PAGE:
Differentially expressed genes between the atria and the ventricles were functionally classified into four major Gene Ontology categories: biological process, cellular component, molecular function and unclassified. An individual transcript was included in several categories or subcategories because of its relevance to more than one category or subcategory. Out of the 1415 significantly differentially expressed probes, 837 were grouped as unclassified, i.e. had unknown annotations at the time of the study. Figure Figure22 illustrates the extent in gene expression differences found between the two heart tissues across functional classes.
Differentially expressed genes were similarly abundant in cell communication and signal transduction processes and they were mainly found involved in cell growth, metabolism, transport, G protein-dependent signaling, and protein kinase cascade (Figure (Figure2).2). Differentially expressed G protein-dependent signaling transcripts include those grouped in subcategories such as glutamate signaling, G protein signaling, neuropeptide signaling pathway, and serotonin receptor signaling (Table (Table1).1). Regulators of G-protein signaling (RGS) RGS2 and RGS6 were more abundant in the atria (2.61 and 2.47 fold, respectively) while RGS5 was prevalent in the ventricles (2.33 fold) (see Figure Figure3).3). Other accessory proteins for G proteins that were found differentially expressed include periplakin (4.23 fold), Rasd1 (also known as Activator of G protein Signaling 1, AGS1) (3.75 fold) and β-site APP cleaving enzyme 2 (3.54 fold). These genes were more abundant in the atria while Rasd2 (3.32 fold) and AGS3-like (11.43) were more abundant in the ventricles. All these accessory proteins, including the RGS proteins interact with Gαi/o . Small GTPase-mediated signal transduction transcripts found differentially expressed include regulators of membrane trafficking including Rab15 (24.53 fold), Rab34 (1.90 fold) and Rab40b (3.27 fold). The Rab escort protein choroidermia, known to interact with Rab3a and Rab27a, as well as the Rab27a effector protein synaptotagmin-like 2 were abundantly expressed in the atria by 1.86 and 32.25 fold, respectively. The latter is known to bind and regulate the GTP-bound form of Ras-related protein Rab27a, which has been shown to positively regulate the exocytosis of secretory granules in pancreatic beta cells and pituitary tissue .
Genes involved in secretion included signal sequence receptor gamma (SSR3) (1.82 fold), blocked early in transport 1 homolog (S. cerevisiae) (Bet1) (1.93 fold), vesicle trafficking protein like 1 (Sec22) (1.93 fold), synapsin III (1.93 fold) and annexin A1 (2.04 fold). These genes were found more abundant in the atria when compared to the ventricles.
Within the Gene Ontology category of cellular components, the intracellular components subcategory contained the largest amount of differentially expressed genes (n = 156) in comparison to the extracellular (n = 37) and the membrane components (n = 37). Cellular components that had prominent atrial abundant transcripts included those associated with the plasma membrane, the endoplasmic reticulum (ER), the Golgi apparatus, and the nucleus, while the ventricles were associated with abundant transcripts found within the mitochondrion and peroxisome components (Figure (Figure2).2). ER and Golgi-associated genes that were abundantly expressed in the atria include stearoyl-CoA desaturase 1 (20.81 fold) and 2 (2.21 fold), inositol 1,4,5-triphosphate receptor 1 (2.44 fold), ribosome associated membrane protein 4 (2.22 fold), Sec11 like 3 (2.05 fold), as well as SSR3. Transcripts involved in ER to Golgi vesicle-mediated transport include the previously mentioned genes Sec22 and Bet1. Other atrial abundant Golgi resident proteins include islet cell autoantigen of 1 (Ica1) (4.63 fold), transforming growth factor-β2 (TGFβ2) (3.89 fold), nucleobindin 2 (2.35 fold) and Golgi transport 1 homolog B (Golt1b) (2.60 fold).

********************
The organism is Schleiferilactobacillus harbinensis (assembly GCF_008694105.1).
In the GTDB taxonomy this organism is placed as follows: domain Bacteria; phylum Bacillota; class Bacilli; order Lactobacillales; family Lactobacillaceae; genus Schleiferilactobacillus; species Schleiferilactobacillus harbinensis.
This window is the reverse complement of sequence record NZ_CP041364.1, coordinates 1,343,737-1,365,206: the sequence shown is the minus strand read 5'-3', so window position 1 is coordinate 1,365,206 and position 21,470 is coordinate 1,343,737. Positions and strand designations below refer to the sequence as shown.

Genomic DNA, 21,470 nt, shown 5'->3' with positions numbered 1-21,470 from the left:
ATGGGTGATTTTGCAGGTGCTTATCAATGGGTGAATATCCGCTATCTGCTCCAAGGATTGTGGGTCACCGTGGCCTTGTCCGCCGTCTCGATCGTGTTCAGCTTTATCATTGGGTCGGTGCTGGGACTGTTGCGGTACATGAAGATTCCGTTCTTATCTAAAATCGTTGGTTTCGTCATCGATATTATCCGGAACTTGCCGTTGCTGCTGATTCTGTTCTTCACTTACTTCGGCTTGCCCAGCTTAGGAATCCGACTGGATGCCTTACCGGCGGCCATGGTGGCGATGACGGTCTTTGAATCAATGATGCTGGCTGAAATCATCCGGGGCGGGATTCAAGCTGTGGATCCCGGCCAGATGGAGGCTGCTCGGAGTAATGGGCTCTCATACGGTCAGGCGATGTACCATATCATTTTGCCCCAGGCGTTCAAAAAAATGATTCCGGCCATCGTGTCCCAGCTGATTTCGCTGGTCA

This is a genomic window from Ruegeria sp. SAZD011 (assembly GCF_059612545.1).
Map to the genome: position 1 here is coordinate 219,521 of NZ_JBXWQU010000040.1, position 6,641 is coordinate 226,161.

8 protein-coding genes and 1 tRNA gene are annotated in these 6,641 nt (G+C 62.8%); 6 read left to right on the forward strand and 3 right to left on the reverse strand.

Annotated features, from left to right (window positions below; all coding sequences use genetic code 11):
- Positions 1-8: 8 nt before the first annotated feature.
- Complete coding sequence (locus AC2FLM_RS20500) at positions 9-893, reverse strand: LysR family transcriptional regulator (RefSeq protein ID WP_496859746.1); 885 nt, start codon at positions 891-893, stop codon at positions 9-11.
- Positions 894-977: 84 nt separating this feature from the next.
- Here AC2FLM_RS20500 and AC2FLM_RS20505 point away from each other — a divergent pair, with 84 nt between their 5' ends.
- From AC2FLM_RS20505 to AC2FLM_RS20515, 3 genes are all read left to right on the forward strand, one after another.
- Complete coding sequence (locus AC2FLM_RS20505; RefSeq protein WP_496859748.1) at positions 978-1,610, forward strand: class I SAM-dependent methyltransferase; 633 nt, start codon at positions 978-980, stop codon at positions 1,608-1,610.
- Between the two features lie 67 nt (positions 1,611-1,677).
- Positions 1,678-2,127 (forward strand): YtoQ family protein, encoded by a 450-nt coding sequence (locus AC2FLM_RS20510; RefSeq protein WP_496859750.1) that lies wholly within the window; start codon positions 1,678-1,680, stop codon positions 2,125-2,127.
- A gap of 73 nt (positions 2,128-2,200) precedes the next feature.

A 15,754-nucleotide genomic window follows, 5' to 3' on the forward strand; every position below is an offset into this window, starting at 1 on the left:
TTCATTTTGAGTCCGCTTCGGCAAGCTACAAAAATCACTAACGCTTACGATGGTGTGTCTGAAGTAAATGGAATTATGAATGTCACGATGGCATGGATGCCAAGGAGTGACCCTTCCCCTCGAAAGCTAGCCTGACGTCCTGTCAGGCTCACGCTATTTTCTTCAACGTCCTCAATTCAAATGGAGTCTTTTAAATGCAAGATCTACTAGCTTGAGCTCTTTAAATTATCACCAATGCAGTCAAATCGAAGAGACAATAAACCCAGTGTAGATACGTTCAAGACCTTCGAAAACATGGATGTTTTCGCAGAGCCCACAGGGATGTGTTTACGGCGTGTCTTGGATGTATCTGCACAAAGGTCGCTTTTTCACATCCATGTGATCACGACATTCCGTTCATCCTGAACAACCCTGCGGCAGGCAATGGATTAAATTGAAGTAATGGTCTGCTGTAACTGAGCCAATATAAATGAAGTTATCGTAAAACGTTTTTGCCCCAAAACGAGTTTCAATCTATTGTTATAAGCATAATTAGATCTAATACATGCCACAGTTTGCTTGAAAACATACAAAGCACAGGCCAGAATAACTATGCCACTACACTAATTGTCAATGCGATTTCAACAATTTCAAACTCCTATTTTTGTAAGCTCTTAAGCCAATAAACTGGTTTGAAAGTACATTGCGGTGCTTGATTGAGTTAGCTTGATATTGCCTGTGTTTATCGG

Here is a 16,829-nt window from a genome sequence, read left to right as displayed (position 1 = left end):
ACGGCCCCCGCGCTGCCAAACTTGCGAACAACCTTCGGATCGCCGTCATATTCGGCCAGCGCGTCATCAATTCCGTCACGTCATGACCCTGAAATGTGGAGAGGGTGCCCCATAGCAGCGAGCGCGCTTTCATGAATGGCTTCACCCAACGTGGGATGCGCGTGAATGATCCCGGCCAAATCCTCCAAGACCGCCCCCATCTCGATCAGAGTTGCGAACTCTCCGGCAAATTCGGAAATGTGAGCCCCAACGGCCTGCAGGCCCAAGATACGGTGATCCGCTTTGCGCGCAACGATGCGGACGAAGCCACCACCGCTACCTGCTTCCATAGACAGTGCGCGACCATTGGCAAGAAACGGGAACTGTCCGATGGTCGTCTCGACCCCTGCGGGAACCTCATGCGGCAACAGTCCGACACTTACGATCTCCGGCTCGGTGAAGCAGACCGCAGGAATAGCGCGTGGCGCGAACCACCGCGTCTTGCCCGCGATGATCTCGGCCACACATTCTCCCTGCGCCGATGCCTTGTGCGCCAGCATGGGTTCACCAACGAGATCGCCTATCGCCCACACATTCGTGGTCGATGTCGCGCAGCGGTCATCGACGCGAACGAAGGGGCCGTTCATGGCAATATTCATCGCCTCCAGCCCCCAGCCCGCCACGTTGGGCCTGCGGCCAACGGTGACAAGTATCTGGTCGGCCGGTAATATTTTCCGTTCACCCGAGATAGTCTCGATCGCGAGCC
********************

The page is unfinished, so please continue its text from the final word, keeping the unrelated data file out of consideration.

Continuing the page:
The molecular function subcategories that were most notably differentially expressed between atrial and ventricular muscles included enzyme, signal transducer, structural protein, and transport (see Figure Figure2).2). The signal transducer subcategory is composed of ligands and receptors (see Additional file 2 and Additional file 3 for complete list of genes). The cytokines, frizzled receptor ligands, growth factor receptor ligands as well as hormone receptor ligands subcategories were also significantly differentiated. Differentially expressed genes involved in hormone, hormonal activity, and hormone receptor ligand subcategories, including ANF (12.88 fold) and BNP (1.89 fold), as well as secretory granule neuroendocrine protein 1 (SGNE1) (3.20 fold) are listed in Table Table2.2. Preliminary immunohistochemistry analysis localized SGNE1 in structures compatible with adrenergic varicosities (Figure (Figure4).4). Differentially expressed transcription factors/DNA binding proteins were more abundant in the atria than in the ventricles (see Additional file 4 for complete list).